However, this may be a bridge too far for you, and I appreciate that. If the idea of throwing food away is too much to bear, and you’re tempted to eat it out of a desire to avoid food waste (or perhaps for more gluttonous reasons), I suggest you play a little mind game with yourself.
I call it the “I’ll leave it for later” rule. Simply put, tell yourself that you’ll leave the food for later. If you leave the food for later you’re more likely to enjoy it, as you’ll be less hungry, which makes it an easy sell.
When “later” comes, you can use the above-mentioned sensory overload strategy to curb your craving. And if that doesn’t work, at least you’ll be eating the food later, which may dampen your appetite for future snacks and meals.
Step 4: Leave Just One Bite
If you’ve followed the steps above then you will hopefully have made strides – big or small – in reducing your gluttonous behaviour. At this stage, if you feel that gluttony has still got the better of you, there is a last roll of the dice available.
Anyone can leave just one bite. There are a couple of ways in which you can do so:
- Offer a bite to someone else. My personal favourite. You won’t feel like the food is wasted, the food isn’t left there for you to stare at, and you get brownie points for being generous.
- Just throw a bite away. This is more of a challenge, but eminently doable – especially if you do it earlier on during the meal. Psychologically speaking, it’s far easier to throw away one of your first bites than the last. Literally take a forkful and throw it in the bin. That’s one forkful of unnecessarily gluttonous calories you won’t be ingesting. Give yourself a pat on the back.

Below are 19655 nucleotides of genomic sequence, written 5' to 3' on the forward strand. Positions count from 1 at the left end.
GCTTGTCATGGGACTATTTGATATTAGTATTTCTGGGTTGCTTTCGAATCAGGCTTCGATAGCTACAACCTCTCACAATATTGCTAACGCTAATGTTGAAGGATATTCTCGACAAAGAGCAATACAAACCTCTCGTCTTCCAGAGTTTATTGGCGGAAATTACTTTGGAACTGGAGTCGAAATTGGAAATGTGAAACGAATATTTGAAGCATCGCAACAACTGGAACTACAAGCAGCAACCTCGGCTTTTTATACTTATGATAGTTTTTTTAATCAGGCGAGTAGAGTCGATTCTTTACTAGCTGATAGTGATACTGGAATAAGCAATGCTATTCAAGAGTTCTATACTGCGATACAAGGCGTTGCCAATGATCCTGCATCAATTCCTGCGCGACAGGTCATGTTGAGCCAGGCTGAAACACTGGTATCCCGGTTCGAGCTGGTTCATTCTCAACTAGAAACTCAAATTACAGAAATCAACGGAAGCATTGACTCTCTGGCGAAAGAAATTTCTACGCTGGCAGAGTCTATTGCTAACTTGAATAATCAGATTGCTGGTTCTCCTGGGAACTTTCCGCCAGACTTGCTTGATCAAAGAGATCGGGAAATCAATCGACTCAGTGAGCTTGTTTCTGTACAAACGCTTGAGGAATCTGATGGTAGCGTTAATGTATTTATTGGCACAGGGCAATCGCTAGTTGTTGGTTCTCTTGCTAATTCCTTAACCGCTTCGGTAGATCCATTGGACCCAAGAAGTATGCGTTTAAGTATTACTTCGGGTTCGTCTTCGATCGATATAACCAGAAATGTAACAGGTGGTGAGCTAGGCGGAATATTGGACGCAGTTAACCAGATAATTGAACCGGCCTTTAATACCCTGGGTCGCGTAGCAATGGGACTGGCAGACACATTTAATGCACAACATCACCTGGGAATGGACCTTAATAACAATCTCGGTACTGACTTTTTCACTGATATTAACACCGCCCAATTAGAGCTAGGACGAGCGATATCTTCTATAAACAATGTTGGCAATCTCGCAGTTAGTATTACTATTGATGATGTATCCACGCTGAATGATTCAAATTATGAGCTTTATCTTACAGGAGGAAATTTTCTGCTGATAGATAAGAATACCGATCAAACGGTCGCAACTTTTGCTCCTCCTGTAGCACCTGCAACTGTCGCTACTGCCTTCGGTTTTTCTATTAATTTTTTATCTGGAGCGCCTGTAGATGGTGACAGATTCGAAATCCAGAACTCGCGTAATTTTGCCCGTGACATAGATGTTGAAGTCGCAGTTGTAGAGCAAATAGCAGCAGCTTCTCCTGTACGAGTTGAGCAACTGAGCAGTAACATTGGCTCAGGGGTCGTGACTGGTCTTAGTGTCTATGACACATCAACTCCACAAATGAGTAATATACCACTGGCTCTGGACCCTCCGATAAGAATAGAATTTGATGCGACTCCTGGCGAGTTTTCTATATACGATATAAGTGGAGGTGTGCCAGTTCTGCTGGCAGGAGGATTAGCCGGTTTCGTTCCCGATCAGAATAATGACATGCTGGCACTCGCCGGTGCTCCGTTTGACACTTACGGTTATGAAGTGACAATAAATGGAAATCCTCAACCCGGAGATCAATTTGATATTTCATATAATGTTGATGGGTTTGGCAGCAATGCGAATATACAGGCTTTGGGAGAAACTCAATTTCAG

Leaving just one bite may seem like an inconsequential thing, and alone it may be. However, in leaving that bite, you are striking a small blow against your inner glutton. Any step in the right direction should be celebrated. Furthermore, if you’re comfortable throwing away one bite, who’s to say you can’t throw away more, or actually just take some food off your plate for leftovers? Often, a simple change of perspective will make you willing to do something you wouldn’t have previously countenanced.
Gluttony can only be considered a good thing in terms of satisfying a desire, but given that the desire in itself is unhealthy, there’s not a lot to be said for gluttonous behaviour.
The benefits of moderation in eating are manifold: you’ll avoid that familiar yet unpleasant sensation of being overly full, you’ll suffer none of the unpleasant aftereffects (such as bloating and wind), and you’ll feel good about yourself for exercising restraint.
I’ve given you a lot of tools above to combat gluttony. If you’re on a roll you might tackle all four steps, but even if you only manage one, you’ll be making meaningful strides in combatting your gluttonous ways. Most importantly, do what you can, and celebrate every win – no matter how seemingly minor.